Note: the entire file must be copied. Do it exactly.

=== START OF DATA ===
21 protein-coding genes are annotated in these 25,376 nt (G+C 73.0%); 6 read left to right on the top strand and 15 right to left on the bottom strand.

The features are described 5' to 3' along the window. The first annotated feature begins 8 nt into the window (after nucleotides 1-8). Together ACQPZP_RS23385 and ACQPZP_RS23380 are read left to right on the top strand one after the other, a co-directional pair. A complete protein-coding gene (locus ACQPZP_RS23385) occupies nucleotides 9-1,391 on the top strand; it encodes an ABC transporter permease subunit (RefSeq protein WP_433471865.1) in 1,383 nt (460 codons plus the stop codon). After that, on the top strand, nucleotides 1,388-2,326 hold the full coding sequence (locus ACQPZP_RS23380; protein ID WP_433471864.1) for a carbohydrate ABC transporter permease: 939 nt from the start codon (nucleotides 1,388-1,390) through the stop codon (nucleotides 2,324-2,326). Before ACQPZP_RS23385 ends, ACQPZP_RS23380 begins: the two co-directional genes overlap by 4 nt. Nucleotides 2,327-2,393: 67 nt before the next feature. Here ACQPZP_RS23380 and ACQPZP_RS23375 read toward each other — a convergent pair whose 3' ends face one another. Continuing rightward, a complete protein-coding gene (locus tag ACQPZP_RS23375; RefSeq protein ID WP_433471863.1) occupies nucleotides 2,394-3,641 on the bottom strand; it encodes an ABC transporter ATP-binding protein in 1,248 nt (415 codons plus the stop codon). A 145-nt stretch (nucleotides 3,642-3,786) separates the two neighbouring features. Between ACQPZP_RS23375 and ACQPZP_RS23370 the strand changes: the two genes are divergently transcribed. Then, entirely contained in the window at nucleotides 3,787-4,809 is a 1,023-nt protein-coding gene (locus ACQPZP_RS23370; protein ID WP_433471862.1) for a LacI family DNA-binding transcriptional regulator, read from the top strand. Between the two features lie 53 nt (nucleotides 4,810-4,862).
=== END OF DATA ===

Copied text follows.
21 protein-coding genes are annotated in these 25,376 nt (G+C 73.0%); 6 read left to right on the top strand and 15 right to left on the bottom strand.

The features are described 5' to 3' along the window. The first annotated feature begins 8 nt into the window (after nucleotides 1-8). Together ACQPZP_RS23385 and ACQPZP_RS23380 are read left to right on the top strand one after the other, a co-directional pair. A complete protein-coding gene (locus ACQPZP_RS23385) occupies nucleotides 9-1,391 on the top strand; it encodes an ABC transporter permease subunit (RefSeq protein WP_433471865.1) in 1,383 nt (460 codons plus the stop codon). After that, on the top strand, nucleotides 1,388-2,326 hold the full coding sequence (locus ACQPZP_RS23380; protein ID WP_433471864.1) for a carbohydrate ABC transporter permease: 939 nt from the start codon (nucleotides 1,388-1,390) through the stop codon (nucleotides 2,324-2,326). Before ACQPZP_RS23385 ends, ACQPZP_RS23380 begins: the two co-directional genes overlap by 4 nt. Nucleotides 2,327-2,393: 67 nt before the next feature. Here ACQPZP_RS23380 and ACQPZP_RS23375 read toward each other — a convergent pair whose 3' ends face one another. Continuing rightward, a complete protein-coding gene (locus tag ACQPZP_RS23375; RefSeq protein ID WP_433471863.1) occupies nucleotides 2,394-3,641 on the bottom strand; it encodes an ABC transporter ATP-binding protein in 1,248 nt (415 codons plus the stop codon). A 145-nt stretch (nucleotides 3,642-3,786) separates the two neighbouring features. Between ACQPZP_RS23375 and ACQPZP_RS23370 the strand changes: the two genes are divergently transcribed. Then, entirely contained in the window at nucleotides 3,787-4,809 is a 1,023-nt protein-coding gene (locus ACQPZP_RS23370; protein ID WP_433471862.1) for a LacI family DNA-binding transcriptional regulator, read from the top strand. Between the two features lie 53 nt (nucleotides 4,810-4,862).